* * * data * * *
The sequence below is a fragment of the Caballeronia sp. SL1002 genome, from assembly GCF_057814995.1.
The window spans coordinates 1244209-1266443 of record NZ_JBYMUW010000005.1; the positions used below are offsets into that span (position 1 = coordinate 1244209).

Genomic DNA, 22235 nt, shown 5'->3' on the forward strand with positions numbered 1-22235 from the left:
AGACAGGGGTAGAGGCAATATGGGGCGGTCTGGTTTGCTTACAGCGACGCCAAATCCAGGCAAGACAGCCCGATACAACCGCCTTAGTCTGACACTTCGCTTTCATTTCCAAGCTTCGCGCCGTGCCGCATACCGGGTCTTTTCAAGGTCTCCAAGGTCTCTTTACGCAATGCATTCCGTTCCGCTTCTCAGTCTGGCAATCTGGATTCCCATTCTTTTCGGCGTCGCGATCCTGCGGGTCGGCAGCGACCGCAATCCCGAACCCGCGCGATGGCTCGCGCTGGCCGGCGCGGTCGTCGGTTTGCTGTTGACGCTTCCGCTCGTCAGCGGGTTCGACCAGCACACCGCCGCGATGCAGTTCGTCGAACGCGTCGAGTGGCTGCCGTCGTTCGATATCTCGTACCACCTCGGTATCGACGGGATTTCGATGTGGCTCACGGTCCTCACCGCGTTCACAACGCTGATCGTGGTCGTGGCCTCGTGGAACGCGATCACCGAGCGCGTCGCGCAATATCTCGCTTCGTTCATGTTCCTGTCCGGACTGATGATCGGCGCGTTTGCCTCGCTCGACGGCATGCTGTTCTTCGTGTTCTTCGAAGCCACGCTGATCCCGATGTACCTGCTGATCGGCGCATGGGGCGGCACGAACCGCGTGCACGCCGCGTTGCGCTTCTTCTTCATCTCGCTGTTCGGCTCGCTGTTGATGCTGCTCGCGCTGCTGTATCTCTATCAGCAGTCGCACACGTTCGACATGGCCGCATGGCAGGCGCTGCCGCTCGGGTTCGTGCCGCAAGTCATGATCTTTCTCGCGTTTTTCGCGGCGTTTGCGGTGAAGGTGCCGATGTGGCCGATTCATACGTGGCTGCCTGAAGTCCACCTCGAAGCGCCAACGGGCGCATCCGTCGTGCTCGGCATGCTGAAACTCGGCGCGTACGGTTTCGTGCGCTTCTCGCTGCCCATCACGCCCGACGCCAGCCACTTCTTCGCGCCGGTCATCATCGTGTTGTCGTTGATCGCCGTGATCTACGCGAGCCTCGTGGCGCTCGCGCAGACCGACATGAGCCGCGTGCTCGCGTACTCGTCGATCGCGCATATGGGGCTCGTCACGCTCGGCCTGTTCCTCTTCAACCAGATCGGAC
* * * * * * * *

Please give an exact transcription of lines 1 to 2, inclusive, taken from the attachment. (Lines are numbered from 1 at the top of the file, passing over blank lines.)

The sequence below is a fragment of the Caballeronia sp. SL1002 genome, from assembly GCF_057814995.1.
The window spans coordinates 1244209-1266443 of record NZ_JBYMUW010000005.1; the positions used below are offsets into that span (position 1 = coordinate 1244209).